Reading, Writing, Talking, Listening: What’s it all for?

Statistics show that according to a survey done in the 1950s, and again recently, people had four confidantes apiece back then, and now people have less than one. Which is interesting because facebook culture likes to give the impression we’re all wallowing in pools of friends everywhere we go. We all know it’s BS, but here finally is a study that, if you believe its results, proves it.

Fact is, it’s a lonely world. We all need someone to talk to, and we don’t all have that someone. And if this statistic is true, it’s particularly sad, because one hopes one’s spouse will be a confidante, but apparently that isn’t always true. It makes me wonder–is it harder for people to talk nowadays? Or is it harder to listen? People travel more and have access to so many more people and communities, you might think they would be able to find like-minded folks more easily, but apparently not, which is a really scary fact when you think about it, and really relevant to writers and ghostwriters.

Are We Too Isolated?

We know technology has made life more convenient but not necessarily easier. That has become apparent by now. We know technology has given us more choices, but that it has also made the world more complicated. But this study really makes me wonder: has it isolated us from one another so much that we no longer have anyone to really talk to? When you think about it, is there anything more important (aside from your health) in life than having a confidante? Then again, this could be the best thing to happen to the literary world in a long time. Writers are often driven by just that desire to be heard, and, frankly, the more confidantes you have the less likely you may feel to write about your philosophy, concerns, revelations, and so forth. This pervasive loneliness could be the best thing to happen to the literary world in forever, if you look at it that way. But having a confidante, of course, implies also being a confidante–listening. Extending the comparison to the literary world, that begs the question: how much do you read? How much to you listen to other writers? How much of what you read do you share?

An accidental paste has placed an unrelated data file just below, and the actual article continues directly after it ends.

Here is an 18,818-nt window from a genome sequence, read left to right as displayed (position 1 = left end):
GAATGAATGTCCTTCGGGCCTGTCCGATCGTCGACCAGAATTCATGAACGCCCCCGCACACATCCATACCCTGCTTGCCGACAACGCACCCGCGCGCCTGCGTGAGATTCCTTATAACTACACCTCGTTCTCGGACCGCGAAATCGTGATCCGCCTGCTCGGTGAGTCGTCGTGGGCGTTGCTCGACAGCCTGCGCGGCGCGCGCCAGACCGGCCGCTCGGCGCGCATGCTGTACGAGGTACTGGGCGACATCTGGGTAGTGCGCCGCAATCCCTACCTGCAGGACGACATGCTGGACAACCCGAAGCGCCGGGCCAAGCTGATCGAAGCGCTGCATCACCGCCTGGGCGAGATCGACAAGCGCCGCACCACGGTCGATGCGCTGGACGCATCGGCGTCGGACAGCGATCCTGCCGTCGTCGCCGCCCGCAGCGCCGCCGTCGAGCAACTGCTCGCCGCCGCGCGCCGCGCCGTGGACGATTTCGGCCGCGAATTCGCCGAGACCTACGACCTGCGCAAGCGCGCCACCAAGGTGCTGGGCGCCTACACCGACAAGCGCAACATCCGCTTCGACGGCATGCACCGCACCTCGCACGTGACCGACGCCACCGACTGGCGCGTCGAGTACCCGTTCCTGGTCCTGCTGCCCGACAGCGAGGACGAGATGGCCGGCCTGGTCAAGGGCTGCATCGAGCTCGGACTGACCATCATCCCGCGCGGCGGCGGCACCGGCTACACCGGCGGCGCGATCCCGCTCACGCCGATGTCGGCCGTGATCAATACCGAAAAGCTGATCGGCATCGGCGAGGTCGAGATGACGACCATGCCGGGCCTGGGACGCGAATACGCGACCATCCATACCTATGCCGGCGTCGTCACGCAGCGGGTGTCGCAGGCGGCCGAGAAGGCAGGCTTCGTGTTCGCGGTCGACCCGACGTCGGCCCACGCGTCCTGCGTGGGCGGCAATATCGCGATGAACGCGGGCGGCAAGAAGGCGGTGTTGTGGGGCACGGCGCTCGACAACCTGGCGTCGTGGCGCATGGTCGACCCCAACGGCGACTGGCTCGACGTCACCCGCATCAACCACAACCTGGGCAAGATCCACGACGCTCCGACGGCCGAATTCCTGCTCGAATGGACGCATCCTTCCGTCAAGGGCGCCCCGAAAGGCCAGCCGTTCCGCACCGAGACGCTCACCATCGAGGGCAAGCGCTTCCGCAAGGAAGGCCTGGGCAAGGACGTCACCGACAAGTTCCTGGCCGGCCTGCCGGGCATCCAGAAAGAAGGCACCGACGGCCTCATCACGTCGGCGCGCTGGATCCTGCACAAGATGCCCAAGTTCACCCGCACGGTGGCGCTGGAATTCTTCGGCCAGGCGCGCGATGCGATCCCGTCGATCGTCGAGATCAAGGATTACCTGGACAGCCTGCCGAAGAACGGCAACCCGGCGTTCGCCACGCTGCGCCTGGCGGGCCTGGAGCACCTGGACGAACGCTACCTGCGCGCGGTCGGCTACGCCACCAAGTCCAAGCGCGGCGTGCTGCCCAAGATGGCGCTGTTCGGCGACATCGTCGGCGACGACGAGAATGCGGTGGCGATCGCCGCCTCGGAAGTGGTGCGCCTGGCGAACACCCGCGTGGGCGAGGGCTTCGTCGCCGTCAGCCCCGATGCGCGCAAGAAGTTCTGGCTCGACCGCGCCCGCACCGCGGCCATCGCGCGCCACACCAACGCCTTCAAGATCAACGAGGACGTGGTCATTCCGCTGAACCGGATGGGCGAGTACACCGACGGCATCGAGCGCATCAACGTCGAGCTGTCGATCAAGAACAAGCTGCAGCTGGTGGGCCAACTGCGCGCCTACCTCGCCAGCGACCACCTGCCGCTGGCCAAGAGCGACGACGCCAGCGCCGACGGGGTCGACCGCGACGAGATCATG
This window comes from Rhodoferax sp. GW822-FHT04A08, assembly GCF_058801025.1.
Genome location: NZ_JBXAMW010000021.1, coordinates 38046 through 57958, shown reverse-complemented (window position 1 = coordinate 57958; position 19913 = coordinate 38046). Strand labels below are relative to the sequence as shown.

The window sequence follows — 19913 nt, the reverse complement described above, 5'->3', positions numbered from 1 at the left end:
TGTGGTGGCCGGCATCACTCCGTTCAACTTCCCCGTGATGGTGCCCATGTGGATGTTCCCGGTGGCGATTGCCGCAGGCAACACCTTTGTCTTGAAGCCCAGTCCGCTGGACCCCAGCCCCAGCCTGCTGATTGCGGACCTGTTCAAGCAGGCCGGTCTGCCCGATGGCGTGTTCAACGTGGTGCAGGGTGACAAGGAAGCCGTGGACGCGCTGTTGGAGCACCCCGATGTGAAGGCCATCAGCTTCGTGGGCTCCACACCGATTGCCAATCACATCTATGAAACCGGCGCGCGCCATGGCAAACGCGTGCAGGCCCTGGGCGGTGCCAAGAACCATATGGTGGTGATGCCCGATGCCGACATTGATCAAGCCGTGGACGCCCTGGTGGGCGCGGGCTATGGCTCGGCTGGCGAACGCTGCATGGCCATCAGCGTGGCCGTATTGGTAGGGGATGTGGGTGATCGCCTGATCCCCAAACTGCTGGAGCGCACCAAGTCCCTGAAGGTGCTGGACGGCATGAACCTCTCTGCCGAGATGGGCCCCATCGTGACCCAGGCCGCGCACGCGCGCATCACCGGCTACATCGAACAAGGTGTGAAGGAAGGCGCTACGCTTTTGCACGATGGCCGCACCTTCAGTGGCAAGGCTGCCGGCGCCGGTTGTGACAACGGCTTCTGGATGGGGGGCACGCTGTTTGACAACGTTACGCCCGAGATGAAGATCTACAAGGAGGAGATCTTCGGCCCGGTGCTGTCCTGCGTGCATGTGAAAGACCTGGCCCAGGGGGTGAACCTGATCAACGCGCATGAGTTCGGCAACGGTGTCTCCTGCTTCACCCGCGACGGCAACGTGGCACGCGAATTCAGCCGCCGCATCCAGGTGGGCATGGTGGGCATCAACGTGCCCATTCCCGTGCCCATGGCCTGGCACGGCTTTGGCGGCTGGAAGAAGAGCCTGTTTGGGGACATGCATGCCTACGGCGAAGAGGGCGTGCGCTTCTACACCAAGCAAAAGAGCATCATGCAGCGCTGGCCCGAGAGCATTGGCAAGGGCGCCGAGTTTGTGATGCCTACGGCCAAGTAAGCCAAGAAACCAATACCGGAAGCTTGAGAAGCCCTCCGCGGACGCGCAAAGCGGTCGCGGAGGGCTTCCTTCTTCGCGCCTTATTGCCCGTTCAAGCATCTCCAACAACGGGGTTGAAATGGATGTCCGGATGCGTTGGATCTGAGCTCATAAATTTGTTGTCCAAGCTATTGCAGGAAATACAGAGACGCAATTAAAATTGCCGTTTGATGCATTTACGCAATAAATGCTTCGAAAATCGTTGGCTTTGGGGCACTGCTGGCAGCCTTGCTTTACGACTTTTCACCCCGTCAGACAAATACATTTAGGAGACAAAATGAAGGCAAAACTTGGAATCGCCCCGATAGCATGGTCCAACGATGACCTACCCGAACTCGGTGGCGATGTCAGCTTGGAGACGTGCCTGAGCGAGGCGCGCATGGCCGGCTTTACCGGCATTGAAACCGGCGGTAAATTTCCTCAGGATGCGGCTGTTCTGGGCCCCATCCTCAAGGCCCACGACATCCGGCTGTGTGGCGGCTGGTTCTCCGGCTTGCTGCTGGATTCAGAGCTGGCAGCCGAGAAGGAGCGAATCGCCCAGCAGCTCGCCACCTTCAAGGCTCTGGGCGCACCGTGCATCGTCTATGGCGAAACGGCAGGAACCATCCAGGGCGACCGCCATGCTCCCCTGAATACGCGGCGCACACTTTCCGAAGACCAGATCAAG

My Job is to Listen

As a ghostwriter, I often have clients who are dying to write a book, but who seldom read. And, frankly, that relationship with the world is sometimes reflected in their personalities. They talk but don’t listen. With me, that’s not relevant because my job is to listen, not to talk, so we work fine together, but in light of the study above, I do find it interesting. Perhaps the problem today is not so much a lack of connection between people or a lack of ability to express oneself, but the lack of ability to listen that would make someone a good confidante. Reading or writing a book requires a level of attention not required for articles, blogs, and other short pieces. It requires attentive listening, long-term problem-solving, and the ability to understand meanings behind actions without being directly told. These are the skills of a good confidante. I don’t mean to stretch the philosophical point, but I do think there is a correlation between how much people read and how good they are at relating to others. Anyway, long live long-form literature!

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